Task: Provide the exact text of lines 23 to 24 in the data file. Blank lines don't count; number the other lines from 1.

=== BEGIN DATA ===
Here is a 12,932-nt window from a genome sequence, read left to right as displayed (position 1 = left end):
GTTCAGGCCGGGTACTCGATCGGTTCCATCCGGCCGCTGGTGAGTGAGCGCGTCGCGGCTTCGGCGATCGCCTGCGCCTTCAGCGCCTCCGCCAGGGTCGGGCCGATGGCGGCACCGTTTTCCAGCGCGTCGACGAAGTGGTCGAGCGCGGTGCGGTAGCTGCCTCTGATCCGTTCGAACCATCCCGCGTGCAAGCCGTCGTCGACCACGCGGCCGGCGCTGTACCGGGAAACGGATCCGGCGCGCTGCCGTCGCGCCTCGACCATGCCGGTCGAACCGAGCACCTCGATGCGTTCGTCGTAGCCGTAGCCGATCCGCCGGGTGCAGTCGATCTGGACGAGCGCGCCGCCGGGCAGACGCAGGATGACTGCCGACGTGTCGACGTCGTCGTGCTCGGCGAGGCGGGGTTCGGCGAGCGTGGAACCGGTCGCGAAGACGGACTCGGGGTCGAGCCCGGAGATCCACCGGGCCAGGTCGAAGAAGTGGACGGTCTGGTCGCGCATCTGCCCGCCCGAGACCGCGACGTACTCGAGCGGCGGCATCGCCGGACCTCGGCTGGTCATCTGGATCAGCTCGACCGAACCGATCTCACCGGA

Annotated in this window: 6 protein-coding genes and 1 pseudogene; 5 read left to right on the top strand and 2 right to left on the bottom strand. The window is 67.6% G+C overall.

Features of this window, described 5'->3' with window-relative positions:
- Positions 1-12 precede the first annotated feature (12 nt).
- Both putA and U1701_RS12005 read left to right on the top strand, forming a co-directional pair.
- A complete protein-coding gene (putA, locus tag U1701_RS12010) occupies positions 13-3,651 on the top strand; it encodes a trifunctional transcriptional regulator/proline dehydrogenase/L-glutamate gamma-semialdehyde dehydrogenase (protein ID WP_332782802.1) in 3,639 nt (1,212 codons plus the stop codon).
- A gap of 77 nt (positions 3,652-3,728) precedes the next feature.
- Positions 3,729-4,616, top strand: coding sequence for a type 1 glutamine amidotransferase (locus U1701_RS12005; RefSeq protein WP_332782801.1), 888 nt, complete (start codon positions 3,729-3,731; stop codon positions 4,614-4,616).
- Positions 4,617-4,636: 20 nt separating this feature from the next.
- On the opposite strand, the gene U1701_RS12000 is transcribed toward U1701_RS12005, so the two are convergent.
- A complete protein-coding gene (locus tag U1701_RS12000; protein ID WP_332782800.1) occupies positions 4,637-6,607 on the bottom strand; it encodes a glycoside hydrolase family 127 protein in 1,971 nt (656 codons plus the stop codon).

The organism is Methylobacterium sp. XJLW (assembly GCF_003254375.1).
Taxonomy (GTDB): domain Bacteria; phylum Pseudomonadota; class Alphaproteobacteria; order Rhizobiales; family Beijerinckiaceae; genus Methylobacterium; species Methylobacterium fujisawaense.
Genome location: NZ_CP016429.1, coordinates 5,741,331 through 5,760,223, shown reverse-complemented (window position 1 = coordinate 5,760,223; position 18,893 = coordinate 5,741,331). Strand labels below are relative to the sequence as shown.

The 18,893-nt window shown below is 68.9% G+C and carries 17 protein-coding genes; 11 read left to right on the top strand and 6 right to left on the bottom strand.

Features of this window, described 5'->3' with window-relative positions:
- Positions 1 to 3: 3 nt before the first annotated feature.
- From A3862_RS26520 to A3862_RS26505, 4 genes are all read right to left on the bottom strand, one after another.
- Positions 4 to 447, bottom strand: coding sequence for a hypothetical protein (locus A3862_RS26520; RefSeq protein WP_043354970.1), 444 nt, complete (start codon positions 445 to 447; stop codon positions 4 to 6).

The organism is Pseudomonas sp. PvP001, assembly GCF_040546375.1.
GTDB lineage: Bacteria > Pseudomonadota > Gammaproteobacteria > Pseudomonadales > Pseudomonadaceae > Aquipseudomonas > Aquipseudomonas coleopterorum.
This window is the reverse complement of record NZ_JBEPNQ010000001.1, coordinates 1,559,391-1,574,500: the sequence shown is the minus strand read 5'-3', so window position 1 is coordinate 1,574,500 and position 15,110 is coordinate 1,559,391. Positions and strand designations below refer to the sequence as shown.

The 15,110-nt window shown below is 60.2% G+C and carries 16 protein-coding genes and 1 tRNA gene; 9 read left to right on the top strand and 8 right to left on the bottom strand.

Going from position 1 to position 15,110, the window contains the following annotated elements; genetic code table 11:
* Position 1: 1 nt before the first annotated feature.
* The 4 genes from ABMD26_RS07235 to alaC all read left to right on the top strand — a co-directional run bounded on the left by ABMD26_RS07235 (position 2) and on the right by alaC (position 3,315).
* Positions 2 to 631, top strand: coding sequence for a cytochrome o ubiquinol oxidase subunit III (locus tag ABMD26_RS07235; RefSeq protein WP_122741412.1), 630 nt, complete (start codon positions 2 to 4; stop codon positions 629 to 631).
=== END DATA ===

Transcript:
This window is the reverse complement of record NZ_JBEPNQ010000001.1, coordinates 1,559,391-1,574,500: the sequence shown is the minus strand read 5'-3', so window position 1 is coordinate 1,574,500 and position 15,110 is coordinate 1,559,391. Positions and strand designations below refer to the sequence as shown.

The 15,110-nt window shown below is 60.2% G+C and carries 16 protein-coding genes and 1 tRNA gene; 9 read left to right on the top strand and 8 right to left on the bottom strand.